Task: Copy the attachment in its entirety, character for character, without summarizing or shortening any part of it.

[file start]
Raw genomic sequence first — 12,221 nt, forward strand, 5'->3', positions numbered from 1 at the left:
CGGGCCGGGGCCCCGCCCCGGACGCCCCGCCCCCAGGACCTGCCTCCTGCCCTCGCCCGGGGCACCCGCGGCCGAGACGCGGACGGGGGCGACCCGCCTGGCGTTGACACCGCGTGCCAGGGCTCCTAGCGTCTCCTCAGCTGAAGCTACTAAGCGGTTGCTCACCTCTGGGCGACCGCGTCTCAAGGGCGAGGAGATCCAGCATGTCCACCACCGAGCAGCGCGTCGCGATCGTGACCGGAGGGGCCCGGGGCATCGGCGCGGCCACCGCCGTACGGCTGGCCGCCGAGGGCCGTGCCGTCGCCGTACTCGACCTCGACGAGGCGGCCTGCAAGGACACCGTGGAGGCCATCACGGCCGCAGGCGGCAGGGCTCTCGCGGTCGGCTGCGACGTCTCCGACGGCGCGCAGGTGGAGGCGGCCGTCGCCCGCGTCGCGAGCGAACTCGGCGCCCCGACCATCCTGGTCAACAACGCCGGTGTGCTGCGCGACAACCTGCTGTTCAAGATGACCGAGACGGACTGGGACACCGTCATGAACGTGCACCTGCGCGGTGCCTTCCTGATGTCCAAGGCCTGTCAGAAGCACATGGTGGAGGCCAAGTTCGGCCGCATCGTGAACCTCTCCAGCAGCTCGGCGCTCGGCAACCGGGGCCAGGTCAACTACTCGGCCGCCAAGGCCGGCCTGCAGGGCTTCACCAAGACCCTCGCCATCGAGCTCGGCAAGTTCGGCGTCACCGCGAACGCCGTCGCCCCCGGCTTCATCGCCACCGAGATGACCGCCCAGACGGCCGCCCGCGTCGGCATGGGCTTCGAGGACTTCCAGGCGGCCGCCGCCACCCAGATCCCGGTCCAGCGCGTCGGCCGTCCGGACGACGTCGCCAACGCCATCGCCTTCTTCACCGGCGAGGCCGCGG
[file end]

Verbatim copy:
Raw genomic sequence first — 12,221 nt, forward strand, 5'->3', positions numbered from 1 at the left:
CGGGCCGGGGCCCCGCCCCGGACGCCCCGCCCCCAGGACCTGCCTCCTGCCCTCGCCCGGGGCACCCGCGGCCGAGACGCGGACGGGGGCGACCCGCCTGGCGTTGACACCGCGTGCCAGGGCTCCTAGCGTCTCCTCAGCTGAAGCTACTAAGCGGTTGCTCACCTCTGGGCGACCGCGTCTCAAGGGCGAGGAGATCCAGCATGTCCACCACCGAGCAGCGCGTCGCGATCGTGACCGGAGGGGCCCGGGGCATCGGCGCGGCCACCGCCGTACGGCTGGCCGCCGAGGGCCGTGCCGTCGCCGTACTCGACCTCGACGAGGCGGCCTGCAAGGACACCGTGGAGGCCATCACGGCCGCAGGCGGCAGGGCTCTCGCGGTCGGCTGCGACGTCTCCGACGGCGCGCAGGTGGAGGCGGCCGTCGCCCGCGTCGCGAGCGAACTCGGCGCCCCGACCATCCTGGTCAACAACGCCGGTGTGCTGCGCGACAACCTGCTGTTCAAGATGACCGAGACGGACTGGGACACCGTCATGAACGTGCACCTGCGCGGTGCCTTCCTGATGTCCAAGGCCTGTCAGAAGCACATGGTGGAGGCCAAGTTCGGCCGCATCGTGAACCTCTCCAGCAGCTCGGCGCTCGGCAACCGGGGCCAGGTCAACTACTCGGCCGCCAAGGCCGGCCTGCAGGGCTTCACCAAGACCCTCGCCATCGAGCTCGGCAAGTTCGGCGTCACCGCGAACGCCGTCGCCCCCGGCTTCATCGCCACCGAGATGACCGCCCAGACGGCCGCCCGCGTCGGCATGGGCTTCGAGGACTTCCAGGCGGCCGCCGCCACCCAGATCCCGGTCCAGCGCGTCGGCCGTCCGGACGACGTCGCCAACGCCATCGCCTTCTTCACCGGCGAGGCCGCGG